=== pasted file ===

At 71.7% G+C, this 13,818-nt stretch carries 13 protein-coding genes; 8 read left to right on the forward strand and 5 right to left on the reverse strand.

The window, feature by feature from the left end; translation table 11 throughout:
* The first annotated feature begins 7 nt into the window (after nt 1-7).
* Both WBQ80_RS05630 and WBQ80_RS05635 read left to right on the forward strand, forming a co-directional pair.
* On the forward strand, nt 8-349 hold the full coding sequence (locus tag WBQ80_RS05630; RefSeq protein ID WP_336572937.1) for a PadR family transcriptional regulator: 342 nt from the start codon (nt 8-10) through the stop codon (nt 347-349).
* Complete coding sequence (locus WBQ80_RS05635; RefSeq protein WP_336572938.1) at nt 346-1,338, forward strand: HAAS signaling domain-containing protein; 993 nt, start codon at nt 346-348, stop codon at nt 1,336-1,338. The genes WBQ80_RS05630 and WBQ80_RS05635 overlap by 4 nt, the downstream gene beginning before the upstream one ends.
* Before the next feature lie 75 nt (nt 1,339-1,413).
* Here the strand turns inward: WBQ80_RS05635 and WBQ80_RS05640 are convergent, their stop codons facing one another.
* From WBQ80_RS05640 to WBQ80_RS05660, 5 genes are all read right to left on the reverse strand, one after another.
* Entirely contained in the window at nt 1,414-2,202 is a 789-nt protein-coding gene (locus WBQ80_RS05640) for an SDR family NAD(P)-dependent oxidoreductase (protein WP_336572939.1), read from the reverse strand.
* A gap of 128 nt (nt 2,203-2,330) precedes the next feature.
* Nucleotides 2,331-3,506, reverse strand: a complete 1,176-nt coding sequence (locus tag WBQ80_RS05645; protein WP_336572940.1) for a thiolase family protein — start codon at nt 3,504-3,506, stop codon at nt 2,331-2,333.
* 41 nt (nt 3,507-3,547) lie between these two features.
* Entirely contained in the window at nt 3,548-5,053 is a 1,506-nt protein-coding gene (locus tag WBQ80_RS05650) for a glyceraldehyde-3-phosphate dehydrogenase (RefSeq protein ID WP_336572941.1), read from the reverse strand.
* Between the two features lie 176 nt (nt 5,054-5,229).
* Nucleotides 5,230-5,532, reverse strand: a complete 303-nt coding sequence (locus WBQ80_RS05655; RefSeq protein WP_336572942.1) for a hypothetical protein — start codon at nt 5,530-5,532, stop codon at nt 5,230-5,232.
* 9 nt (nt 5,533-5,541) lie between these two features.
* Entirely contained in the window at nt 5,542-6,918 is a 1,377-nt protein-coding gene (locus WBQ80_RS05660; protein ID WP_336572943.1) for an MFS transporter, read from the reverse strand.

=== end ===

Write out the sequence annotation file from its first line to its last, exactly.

At 71.7% G+C, this 13,818-nt stretch carries 13 protein-coding genes; 8 read left to right on the forward strand and 5 right to left on the reverse strand.

The window, feature by feature from the left end; translation table 11 throughout:
* The first annotated feature begins 7 nt into the window (after nt 1-7).
* Both WBQ80_RS05630 and WBQ80_RS05635 read left to right on the forward strand, forming a co-directional pair.
* On the forward strand, nt 8-349 hold the full coding sequence (locus tag WBQ80_RS05630; RefSeq protein ID WP_336572937.1) for a PadR family transcriptional regulator: 342 nt from the start codon (nt 8-10) through the stop codon (nt 347-349).
* Complete coding sequence (locus WBQ80_RS05635; RefSeq protein WP_336572938.1) at nt 346-1,338, forward strand: HAAS signaling domain-containing protein; 993 nt, start codon at nt 346-348, stop codon at nt 1,336-1,338. The genes WBQ80_RS05630 and WBQ80_RS05635 overlap by 4 nt, the downstream gene beginning before the upstream one ends.
* Before the next feature lie 75 nt (nt 1,339-1,413).
* Here the strand turns inward: WBQ80_RS05635 and WBQ80_RS05640 are convergent, their stop codons facing one another.
* From WBQ80_RS05640 to WBQ80_RS05660, 5 genes are all read right to left on the reverse strand, one after another.
* Entirely contained in the window at nt 1,414-2,202 is a 789-nt protein-coding gene (locus WBQ80_RS05640) for an SDR family NAD(P)-dependent oxidoreductase (protein WP_336572939.1), read from the reverse strand.
* A gap of 128 nt (nt 2,203-2,330) precedes the next feature.
* Nucleotides 2,331-3,506, reverse strand: a complete 1,176-nt coding sequence (locus tag WBQ80_RS05645; protein WP_336572940.1) for a thiolase family protein — start codon at nt 3,504-3,506, stop codon at nt 2,331-2,333.
* 41 nt (nt 3,507-3,547) lie between these two features.
* Entirely contained in the window at nt 3,548-5,053 is a 1,506-nt protein-coding gene (locus tag WBQ80_RS05650) for a glyceraldehyde-3-phosphate dehydrogenase (RefSeq protein ID WP_336572941.1), read from the reverse strand.
* Between the two features lie 176 nt (nt 5,054-5,229).
* Nucleotides 5,230-5,532, reverse strand: a complete 303-nt coding sequence (locus WBQ80_RS05655; RefSeq protein WP_336572942.1) for a hypothetical protein — start codon at nt 5,530-5,532, stop codon at nt 5,230-5,232.
* 9 nt (nt 5,533-5,541) lie between these two features.
* Entirely contained in the window at nt 5,542-6,918 is a 1,377-nt protein-coding gene (locus WBQ80_RS05660; protein ID WP_336572943.1) for an MFS transporter, read from the reverse strand.